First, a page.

Protestors chanted "Shame!" and "Fascists!"
Police and protesters clashed briefly and several demonstrators were reportedly detained.
Official figures showed Lukashenka won the support of nearly 80 percent of registered voters for a proposal to lift a constitutional rule limiting him to two terms in power.
In the parliamentary vote, the beleaguered liberal opposition failed to win a single seat in the 110-member lower house.
The head of the monitoring mission from the Organization for Security and Cooperation in Europe (OSCE), Tone Tingsgaard, said the "vote fell significantly short of [international] standards."
The U.S. State Department spokesman Richard Boucher also echoed doubts expressed by the OSCE.
Russia was more supportive of the vote, saying monitors from Commonwealth of Independent States (CIS) had found no serious law violations.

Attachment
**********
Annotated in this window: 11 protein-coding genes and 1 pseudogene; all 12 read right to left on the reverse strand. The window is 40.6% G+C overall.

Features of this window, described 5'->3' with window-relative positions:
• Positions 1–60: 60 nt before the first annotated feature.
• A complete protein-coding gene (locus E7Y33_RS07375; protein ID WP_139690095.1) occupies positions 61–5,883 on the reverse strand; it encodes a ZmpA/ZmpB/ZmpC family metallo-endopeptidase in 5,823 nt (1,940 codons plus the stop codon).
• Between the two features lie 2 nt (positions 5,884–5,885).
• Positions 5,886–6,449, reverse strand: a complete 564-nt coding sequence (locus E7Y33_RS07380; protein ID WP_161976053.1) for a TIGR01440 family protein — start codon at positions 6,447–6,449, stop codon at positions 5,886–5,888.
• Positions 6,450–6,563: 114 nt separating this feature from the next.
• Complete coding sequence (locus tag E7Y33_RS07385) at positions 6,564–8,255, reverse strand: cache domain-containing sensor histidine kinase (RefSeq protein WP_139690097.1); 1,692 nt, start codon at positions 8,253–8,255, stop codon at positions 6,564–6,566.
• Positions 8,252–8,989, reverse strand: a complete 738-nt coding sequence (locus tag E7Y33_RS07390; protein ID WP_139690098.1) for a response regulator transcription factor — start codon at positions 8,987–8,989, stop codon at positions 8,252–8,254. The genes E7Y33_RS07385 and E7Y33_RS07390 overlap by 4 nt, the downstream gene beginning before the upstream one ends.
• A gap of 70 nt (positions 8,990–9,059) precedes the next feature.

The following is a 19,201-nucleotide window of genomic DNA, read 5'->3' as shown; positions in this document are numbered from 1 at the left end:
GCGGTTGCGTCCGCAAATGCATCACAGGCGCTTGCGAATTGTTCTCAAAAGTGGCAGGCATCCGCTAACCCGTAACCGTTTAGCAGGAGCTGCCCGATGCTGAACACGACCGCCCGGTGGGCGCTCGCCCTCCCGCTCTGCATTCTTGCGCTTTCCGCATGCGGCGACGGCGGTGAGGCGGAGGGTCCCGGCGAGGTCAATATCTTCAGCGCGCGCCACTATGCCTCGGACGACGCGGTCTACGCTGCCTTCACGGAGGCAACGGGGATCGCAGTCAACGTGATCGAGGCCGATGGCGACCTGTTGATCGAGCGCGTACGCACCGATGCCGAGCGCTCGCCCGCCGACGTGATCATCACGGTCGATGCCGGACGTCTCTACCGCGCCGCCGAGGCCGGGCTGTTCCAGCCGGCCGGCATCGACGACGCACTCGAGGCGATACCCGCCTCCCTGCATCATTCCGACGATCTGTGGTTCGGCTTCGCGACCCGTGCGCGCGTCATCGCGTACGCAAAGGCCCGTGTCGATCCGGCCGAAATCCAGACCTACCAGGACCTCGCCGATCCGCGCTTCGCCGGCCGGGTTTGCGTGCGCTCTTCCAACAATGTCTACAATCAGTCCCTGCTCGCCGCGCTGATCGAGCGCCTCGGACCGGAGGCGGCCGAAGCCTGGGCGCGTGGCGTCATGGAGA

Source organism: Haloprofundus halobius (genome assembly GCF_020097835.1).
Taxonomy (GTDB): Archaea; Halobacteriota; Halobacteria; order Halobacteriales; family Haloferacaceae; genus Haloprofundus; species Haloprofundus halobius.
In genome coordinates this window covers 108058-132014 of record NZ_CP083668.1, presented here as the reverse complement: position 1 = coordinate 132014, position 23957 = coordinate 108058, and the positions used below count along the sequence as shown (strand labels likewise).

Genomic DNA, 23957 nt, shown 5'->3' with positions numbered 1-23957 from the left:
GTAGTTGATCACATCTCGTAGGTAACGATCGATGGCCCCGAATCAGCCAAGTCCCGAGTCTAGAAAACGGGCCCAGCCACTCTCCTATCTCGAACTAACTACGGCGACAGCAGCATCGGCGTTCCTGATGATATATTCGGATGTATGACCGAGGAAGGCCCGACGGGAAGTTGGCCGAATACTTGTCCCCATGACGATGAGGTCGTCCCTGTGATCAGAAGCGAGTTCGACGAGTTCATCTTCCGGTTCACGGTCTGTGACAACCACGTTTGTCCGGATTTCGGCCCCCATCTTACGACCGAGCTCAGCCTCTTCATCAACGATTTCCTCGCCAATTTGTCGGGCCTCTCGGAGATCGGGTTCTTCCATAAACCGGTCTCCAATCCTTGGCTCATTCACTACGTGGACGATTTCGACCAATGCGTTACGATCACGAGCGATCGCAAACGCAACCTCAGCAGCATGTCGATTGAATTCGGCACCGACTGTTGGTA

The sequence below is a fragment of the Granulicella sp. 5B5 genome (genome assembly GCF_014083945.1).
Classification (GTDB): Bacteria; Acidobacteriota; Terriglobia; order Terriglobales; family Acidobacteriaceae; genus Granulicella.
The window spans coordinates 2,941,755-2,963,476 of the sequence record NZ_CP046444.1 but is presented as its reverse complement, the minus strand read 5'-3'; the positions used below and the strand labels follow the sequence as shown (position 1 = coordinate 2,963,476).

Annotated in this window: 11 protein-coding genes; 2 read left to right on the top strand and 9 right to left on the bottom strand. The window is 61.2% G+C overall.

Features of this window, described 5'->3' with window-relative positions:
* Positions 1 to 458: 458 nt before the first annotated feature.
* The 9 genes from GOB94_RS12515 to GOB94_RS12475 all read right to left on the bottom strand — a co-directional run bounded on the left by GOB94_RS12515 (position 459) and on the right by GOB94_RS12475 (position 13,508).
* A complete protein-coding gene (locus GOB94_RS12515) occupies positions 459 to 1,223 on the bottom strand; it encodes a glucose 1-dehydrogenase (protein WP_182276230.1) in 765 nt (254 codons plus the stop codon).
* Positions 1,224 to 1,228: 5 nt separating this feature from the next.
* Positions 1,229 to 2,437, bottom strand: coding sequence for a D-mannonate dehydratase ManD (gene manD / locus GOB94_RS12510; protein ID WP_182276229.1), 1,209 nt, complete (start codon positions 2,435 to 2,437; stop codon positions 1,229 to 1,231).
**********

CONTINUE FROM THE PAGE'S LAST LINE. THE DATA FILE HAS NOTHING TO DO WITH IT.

Russia's Foreign Ministry said today that the referendum was fair and reflected the will of the people, and should therefore be respected.
The ministry said in a statement the referendum and simultaneous legislative elections were held "in a calm and transparent way" with no serious violations.
In Prague, former Czech President Vaclav Havel opened an international conference by calling the government in Minsk "the last European dictatorship regime."
"We saw yesterday a clear illustration of how totalitarian or authoritarian regimes loathe civic society," Havel said. "I am talking about Belarus -- the election and the referendum in Belarus and the situation [in that country] in general."
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